Month: January 2010

VRM Mojo Working

Think of the industrialized world as Kansas and the Internet as Oz. The difference is actually more radical than that, because the Internet is real. From the perspective of industry, the Internet is actually surreal. It’s a place that calls for depiction by Dalí, or Escher or Magritte. For example, the term “content” suggests a quantity of stuff we can “upload”, “download” and “distribute.” Yet, most of the time we are actually copying and proliferating. That’s because data moves by a process of replication. “The Internet is a copy machine”, Kevin Kelly says.

So, how do we “protect” something that is not a thing, has value, and is easily copied? Well, there are lots of ways, but maybe that’s the wrong question. Maybe the better question is, Who do we share it with, and what decisions about it do we, as a couple, make about it?

Questions about protection usually devolve into arguments about ownership, and that’s a red herring. As Joe Andrieu explains in Beyond Data Ownership to Information Sharing, “sometimes the arguments behind these efforts are based on who owns—or who should own–the data. This is not just an intellectual debate or political rallying call, it often undermines our common efforts to build a better system.” Joe offers five propositions for consideration:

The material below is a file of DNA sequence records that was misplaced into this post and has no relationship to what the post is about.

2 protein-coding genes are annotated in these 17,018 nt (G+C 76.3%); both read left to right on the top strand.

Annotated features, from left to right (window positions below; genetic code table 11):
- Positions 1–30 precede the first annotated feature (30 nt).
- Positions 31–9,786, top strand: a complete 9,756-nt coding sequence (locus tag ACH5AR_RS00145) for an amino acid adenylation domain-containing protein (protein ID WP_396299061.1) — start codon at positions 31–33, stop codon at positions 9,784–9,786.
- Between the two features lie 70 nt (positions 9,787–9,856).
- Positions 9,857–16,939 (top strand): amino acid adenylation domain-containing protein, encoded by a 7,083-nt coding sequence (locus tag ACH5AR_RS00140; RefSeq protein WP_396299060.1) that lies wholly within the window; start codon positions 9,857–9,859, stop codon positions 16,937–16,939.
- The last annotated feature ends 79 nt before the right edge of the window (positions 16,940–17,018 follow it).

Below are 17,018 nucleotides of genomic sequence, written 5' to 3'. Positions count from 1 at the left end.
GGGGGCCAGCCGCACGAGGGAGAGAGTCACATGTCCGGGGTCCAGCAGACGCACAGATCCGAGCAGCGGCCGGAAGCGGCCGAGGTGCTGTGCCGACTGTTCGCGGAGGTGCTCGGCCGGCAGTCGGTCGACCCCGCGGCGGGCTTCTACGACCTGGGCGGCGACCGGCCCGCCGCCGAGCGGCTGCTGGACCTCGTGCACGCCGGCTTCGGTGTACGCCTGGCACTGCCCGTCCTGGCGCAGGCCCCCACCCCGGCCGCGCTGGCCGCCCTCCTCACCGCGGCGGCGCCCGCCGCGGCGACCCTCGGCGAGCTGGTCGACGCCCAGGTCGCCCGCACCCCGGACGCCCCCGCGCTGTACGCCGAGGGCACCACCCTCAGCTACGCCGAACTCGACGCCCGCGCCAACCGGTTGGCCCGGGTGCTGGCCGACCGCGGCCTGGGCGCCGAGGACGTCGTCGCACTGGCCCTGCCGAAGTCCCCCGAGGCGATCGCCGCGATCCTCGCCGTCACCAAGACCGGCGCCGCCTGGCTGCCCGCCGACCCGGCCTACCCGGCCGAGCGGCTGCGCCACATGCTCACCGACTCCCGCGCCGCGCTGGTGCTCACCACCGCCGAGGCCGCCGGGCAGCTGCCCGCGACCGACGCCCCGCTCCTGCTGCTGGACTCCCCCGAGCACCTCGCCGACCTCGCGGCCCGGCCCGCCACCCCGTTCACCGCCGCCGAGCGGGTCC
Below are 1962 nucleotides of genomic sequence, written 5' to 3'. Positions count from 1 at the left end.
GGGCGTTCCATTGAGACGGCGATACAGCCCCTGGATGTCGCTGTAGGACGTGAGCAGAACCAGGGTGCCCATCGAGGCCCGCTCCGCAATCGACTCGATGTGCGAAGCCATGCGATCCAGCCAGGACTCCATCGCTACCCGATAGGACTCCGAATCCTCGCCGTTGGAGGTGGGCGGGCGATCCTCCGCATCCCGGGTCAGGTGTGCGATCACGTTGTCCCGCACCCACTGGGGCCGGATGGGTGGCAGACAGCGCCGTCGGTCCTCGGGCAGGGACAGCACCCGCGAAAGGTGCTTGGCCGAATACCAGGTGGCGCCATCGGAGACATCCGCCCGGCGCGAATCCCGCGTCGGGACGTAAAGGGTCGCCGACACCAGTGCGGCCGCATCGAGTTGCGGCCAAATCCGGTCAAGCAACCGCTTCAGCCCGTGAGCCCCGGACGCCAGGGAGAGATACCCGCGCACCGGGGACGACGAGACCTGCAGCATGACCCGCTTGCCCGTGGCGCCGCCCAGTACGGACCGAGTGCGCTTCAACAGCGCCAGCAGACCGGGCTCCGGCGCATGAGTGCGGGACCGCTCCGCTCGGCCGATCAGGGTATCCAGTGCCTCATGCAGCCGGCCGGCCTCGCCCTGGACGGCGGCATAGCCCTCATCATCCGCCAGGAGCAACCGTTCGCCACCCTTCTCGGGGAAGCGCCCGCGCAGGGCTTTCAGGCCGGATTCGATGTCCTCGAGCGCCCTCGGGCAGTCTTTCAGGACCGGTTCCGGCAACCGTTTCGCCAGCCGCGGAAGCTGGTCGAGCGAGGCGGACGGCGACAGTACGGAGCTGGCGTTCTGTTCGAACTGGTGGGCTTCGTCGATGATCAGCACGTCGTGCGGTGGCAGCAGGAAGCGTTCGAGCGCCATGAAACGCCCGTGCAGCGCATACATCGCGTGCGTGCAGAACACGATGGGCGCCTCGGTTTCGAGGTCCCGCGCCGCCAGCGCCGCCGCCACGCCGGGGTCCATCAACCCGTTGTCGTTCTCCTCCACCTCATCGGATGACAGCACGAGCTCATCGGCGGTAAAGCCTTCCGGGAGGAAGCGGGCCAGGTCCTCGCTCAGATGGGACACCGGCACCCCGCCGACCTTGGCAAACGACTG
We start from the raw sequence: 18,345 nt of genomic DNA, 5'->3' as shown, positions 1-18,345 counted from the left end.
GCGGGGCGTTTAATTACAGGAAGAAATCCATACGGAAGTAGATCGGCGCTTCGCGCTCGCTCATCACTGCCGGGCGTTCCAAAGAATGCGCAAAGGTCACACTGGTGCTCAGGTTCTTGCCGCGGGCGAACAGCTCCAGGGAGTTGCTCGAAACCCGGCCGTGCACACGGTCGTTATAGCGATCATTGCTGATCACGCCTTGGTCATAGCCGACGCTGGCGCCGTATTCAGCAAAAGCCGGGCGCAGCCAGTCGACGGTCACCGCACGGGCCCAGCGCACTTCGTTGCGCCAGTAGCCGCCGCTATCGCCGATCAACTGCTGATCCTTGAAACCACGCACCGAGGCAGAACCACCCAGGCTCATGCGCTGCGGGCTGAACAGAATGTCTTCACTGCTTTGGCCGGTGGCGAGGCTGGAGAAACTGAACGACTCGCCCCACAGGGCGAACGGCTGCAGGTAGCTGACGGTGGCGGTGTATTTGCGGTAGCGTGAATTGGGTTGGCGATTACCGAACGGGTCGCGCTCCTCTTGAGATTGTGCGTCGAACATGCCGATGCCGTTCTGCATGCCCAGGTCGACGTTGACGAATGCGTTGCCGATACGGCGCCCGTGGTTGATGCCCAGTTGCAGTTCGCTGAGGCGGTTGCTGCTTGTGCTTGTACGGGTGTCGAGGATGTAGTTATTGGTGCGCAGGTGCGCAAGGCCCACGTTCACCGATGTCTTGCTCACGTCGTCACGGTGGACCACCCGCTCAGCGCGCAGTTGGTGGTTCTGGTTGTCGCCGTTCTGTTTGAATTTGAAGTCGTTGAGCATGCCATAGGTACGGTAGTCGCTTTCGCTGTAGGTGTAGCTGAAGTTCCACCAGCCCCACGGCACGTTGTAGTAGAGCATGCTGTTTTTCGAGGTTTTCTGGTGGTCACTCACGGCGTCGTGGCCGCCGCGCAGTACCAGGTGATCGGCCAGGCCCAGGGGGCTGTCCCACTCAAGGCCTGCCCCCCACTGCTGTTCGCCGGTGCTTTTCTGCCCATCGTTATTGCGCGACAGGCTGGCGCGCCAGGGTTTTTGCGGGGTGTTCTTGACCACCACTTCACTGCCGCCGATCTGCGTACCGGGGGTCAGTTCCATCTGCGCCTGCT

1. Privacy as secrecy is dead
  2. Data sharing is data copying
  3. Transaction data has dual ownership
  4. Yours, mine, & ours: Reality is complicated
  5. Taking back ownership is confrontational

Of #3, Joe says,

In the movie Fast Times at Ridgemont High, in a confrontation with Mr. Hand, Spicoli argues “If I’m here and you’re here, doesn’t that make it our time?” Just like the time shared between Spicoli and Mr. Hand, the information created by visiting a website is co-created and co-owned by both the visitor and the website. Every single interaction between two endpoints on the web generates at least two owners of the underlying data.

This is not a minor issue. The courts have already ruled that if an email is stored for any period of time on a server, the owner of that server has a right to read the email. So, when “my” email is out there at GMail or AOL or on our company’s servers, know that it is also, legally, factually, and functionally, already their data.

Because of all five points, Joe suggests,